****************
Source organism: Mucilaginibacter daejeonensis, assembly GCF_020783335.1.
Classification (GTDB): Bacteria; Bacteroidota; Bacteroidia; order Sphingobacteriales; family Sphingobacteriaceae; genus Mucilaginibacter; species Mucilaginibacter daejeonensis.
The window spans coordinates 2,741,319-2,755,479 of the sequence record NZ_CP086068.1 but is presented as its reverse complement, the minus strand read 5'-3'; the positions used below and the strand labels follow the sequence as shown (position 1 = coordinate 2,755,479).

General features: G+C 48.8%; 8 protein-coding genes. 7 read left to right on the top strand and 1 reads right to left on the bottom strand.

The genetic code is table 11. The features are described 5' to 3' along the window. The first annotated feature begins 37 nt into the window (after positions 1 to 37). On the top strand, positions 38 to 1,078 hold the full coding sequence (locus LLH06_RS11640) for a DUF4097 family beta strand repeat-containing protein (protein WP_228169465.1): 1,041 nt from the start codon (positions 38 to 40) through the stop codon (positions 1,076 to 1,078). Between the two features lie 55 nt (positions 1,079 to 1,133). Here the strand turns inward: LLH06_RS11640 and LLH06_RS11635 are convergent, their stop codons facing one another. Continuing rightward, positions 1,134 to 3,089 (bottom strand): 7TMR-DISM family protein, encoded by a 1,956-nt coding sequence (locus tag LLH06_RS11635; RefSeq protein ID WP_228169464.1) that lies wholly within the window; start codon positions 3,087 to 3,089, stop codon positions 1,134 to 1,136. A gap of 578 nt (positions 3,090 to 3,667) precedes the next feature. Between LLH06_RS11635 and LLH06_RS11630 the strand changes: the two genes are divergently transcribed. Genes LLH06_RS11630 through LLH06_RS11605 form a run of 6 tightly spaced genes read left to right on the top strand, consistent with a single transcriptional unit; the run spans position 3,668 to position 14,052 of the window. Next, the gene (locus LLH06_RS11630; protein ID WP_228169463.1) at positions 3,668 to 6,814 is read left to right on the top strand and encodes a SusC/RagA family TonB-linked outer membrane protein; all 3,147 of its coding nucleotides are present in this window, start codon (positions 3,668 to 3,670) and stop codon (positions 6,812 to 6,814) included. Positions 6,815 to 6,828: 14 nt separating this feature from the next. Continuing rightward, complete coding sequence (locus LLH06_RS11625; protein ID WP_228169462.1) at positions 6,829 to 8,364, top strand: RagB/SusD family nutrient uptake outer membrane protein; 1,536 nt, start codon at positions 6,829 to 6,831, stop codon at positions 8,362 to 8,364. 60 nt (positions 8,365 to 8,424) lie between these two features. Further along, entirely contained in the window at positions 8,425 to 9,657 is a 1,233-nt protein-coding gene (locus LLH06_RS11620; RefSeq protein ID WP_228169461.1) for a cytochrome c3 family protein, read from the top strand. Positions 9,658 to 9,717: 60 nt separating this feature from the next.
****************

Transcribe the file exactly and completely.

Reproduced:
Source organism: Mucilaginibacter daejeonensis, assembly GCF_020783335.1.
Classification (GTDB): Bacteria; Bacteroidota; Bacteroidia; order Sphingobacteriales; family Sphingobacteriaceae; genus Mucilaginibacter; species Mucilaginibacter daejeonensis.
The window spans coordinates 2,741,319-2,755,479 of the sequence record NZ_CP086068.1 but is presented as its reverse complement, the minus strand read 5'-3'; the positions used below and the strand labels follow the sequence as shown (position 1 = coordinate 2,755,479).

General features: G+C 48.8%; 8 protein-coding genes. 7 read left to right on the top strand and 1 reads right to left on the bottom strand.

The genetic code is table 11. The features are described 5' to 3' along the window. The first annotated feature begins 37 nt into the window (after positions 1 to 37). On the top strand, positions 38 to 1,078 hold the full coding sequence (locus LLH06_RS11640) for a DUF4097 family beta strand repeat-containing protein (protein WP_228169465.1): 1,041 nt from the start codon (positions 38 to 40) through the stop codon (positions 1,076 to 1,078). Between the two features lie 55 nt (positions 1,079 to 1,133). Here the strand turns inward: LLH06_RS11640 and LLH06_RS11635 are convergent, their stop codons facing one another. Continuing rightward, positions 1,134 to 3,089 (bottom strand): 7TMR-DISM family protein, encoded by a 1,956-nt coding sequence (locus tag LLH06_RS11635; RefSeq protein ID WP_228169464.1) that lies wholly within the window; start codon positions 3,087 to 3,089, stop codon positions 1,134 to 1,136. A gap of 578 nt (positions 3,090 to 3,667) precedes the next feature. Between LLH06_RS11635 and LLH06_RS11630 the strand changes: the two genes are divergently transcribed. Genes LLH06_RS11630 through LLH06_RS11605 form a run of 6 tightly spaced genes read left to right on the top strand, consistent with a single transcriptional unit; the run spans position 3,668 to position 14,052 of the window. Next, the gene (locus LLH06_RS11630; protein ID WP_228169463.1) at positions 3,668 to 6,814 is read left to right on the top strand and encodes a SusC/RagA family TonB-linked outer membrane protein; all 3,147 of its coding nucleotides are present in this window, start codon (positions 3,668 to 3,670) and stop codon (positions 6,812 to 6,814) included. Positions 6,815 to 6,828: 14 nt separating this feature from the next. Continuing rightward, complete coding sequence (locus LLH06_RS11625; protein ID WP_228169462.1) at positions 6,829 to 8,364, top strand: RagB/SusD family nutrient uptake outer membrane protein; 1,536 nt, start codon at positions 6,829 to 6,831, stop codon at positions 8,362 to 8,364. 60 nt (positions 8,365 to 8,424) lie between these two features. Further along, entirely contained in the window at positions 8,425 to 9,657 is a 1,233-nt protein-coding gene (locus LLH06_RS11620; RefSeq protein ID WP_228169461.1) for a cytochrome c3 family protein, read from the top strand. Positions 9,658 to 9,717: 60 nt separating this feature from the next.